With more than 350 joints in the human body, it's safe to say that all of us will suffer from varying levels of pain at some point.
Chronic upper body joint and muscle pain can be debilitating and can take a toll on day-to-day living.
Simple tasks — such as picking up a fork or getting a glass from the top shelf of your kitchen cabinet — can be a challenge.
At UPMC Orthopaedic Care, we diagnose and treat:
Many factors can cause pain to the joints and muscles in your upper body, including:
While some discomfort is short-lived and resolves over time, pain is the body's way of telling you something is wrong and needs attention.
If you're dealing with chronic issues, it's a wise choice to meet with an orthopaedic doctor and discuss your upper body joint pain symptoms.
Request an appointment with a UPMC orthopaedic surgeon:
While suffering from pain is unique to your body, doctors at UPMC Orthopaedic Care can work with you to diagnose the cause.
We'll then create a custom treatment plan for chronic upper body pain in your:
While people of any age can have shoulder pain, athletes are more at risk for suffering from shoulder impingement.
Shoulder impingement is due to pressure on the rotator cuff when you lift your arm over your head.
It's common among those who play sports that involve heavy overhead use of their arms, such as:
Some symptoms of shoulder impingement include:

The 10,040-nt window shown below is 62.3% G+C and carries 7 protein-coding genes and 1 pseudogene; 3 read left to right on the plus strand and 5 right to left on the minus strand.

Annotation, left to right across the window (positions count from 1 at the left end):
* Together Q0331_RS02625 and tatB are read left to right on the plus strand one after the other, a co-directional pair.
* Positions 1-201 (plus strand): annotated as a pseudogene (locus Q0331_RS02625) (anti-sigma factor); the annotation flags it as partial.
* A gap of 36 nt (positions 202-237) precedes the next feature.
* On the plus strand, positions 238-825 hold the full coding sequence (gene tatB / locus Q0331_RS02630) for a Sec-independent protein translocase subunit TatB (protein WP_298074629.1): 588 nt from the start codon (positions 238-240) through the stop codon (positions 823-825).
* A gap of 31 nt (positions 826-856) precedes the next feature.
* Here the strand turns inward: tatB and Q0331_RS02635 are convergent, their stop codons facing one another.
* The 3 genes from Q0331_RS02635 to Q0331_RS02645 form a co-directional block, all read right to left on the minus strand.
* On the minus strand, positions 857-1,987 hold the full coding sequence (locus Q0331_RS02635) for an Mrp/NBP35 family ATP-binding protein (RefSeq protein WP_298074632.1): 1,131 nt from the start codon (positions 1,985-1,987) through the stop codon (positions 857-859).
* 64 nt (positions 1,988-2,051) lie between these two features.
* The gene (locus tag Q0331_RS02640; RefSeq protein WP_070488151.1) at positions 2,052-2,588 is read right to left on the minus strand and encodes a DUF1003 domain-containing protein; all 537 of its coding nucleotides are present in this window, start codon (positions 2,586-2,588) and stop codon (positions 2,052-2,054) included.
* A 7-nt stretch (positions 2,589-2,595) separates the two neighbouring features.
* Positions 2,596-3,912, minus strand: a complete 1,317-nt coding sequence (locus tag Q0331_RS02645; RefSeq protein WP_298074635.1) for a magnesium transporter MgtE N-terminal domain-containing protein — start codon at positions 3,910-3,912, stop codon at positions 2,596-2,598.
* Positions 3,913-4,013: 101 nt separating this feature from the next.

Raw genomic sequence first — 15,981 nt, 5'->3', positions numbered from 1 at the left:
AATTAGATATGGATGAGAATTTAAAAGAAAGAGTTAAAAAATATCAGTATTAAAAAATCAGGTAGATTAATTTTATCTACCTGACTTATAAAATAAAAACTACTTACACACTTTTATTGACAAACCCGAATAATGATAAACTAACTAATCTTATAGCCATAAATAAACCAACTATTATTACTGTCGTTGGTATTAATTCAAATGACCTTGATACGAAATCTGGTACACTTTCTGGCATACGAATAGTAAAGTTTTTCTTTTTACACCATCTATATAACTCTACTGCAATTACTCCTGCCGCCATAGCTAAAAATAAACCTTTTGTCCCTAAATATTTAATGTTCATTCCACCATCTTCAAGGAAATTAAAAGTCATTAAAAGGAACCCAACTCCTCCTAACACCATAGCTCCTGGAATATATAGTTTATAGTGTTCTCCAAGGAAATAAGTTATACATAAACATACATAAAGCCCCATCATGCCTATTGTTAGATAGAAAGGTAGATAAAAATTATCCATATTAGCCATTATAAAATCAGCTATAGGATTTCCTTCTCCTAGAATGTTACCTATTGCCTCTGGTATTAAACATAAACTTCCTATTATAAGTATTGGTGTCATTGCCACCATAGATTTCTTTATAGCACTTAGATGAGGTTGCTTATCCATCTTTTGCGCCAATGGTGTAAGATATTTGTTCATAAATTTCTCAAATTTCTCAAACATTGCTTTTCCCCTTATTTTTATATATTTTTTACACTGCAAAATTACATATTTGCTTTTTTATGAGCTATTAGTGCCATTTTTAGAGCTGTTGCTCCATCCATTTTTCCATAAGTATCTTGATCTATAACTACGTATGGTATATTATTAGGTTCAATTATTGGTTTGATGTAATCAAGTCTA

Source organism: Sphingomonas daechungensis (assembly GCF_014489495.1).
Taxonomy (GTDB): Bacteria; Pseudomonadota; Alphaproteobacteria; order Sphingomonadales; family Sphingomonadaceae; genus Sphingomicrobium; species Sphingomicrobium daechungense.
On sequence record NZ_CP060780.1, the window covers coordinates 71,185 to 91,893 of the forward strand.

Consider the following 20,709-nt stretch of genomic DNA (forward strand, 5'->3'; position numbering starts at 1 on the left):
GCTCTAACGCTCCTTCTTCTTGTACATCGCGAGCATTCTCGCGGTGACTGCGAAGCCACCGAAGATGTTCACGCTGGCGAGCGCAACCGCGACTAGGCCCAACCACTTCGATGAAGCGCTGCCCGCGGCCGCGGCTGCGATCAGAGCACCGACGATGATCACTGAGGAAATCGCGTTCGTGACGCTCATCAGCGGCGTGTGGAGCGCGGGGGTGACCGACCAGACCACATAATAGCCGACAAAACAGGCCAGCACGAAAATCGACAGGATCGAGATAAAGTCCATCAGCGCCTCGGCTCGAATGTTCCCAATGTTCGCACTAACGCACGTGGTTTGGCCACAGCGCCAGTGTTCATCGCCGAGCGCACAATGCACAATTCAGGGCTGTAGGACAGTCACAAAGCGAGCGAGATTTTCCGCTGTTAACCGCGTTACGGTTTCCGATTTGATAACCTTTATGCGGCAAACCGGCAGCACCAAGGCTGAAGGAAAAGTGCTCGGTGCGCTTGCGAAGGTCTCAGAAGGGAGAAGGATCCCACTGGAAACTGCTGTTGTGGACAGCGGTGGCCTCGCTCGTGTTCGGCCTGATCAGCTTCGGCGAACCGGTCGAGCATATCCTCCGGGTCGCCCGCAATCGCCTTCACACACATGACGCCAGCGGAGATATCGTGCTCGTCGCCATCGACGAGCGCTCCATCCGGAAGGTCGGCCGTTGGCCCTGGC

Elbow pain can have many root causes, but the most common condition is tennis elbow.
Tennis elbow is an inflammation of the tendons on the outside of the forearm. These tendons allow you to extend and lift your hand.
Despite the name, tennis elbow is not exclusive to just those who play tennis.
In addition to playing tennis, other common causes are repetitive motions, such as:
Symptoms of tennis elbow include a burning pain on the outside of the elbow area that gets worse over time.
If you've fallen on the palm of your hand, you may not only be in severe pain but could have a scaphoid fracture.
The pain will be most intense on the thumb side of the hand, and any time you move the wrist.
Because it's often hard to tell the difference between a bone bruise and a fracture, it's vital to see a doctor right away so he or she can:
When we think of wrist pain, the most common ailment that comes to mind is carpal tunnel syndrome.
Carpal tunnel has become a widespread problem for people of any age due to repetitive activities that use our wrists and hands, such as working on computers and using cell phones.
It happens when there is pressure on the nerve leading to the hand, causing swelling in the tendons of the wrist.
Carpal tunnel symptoms include:
To diagnose your wrist pain, your doctor will first assess the numbness and level of strength in the hand.
To pinpoint the precise area of the nerve that's causing your wrist pain, your doctor may also order x-rays and a nerve conduction study.
Working with the orthopaedic specialists at UPMC means you'll receive some of the best care in the nation for your chronic upper body pain.
Your doctor will work with you to create a treatment plan specific to your injury and discomfort.
Management and treatment at the onset of shoulder pain often includes:
Your doctor may also suggest a cortisone shot to help heal the area of your shoulder injury.
Treatment and management for elbow pain includes:
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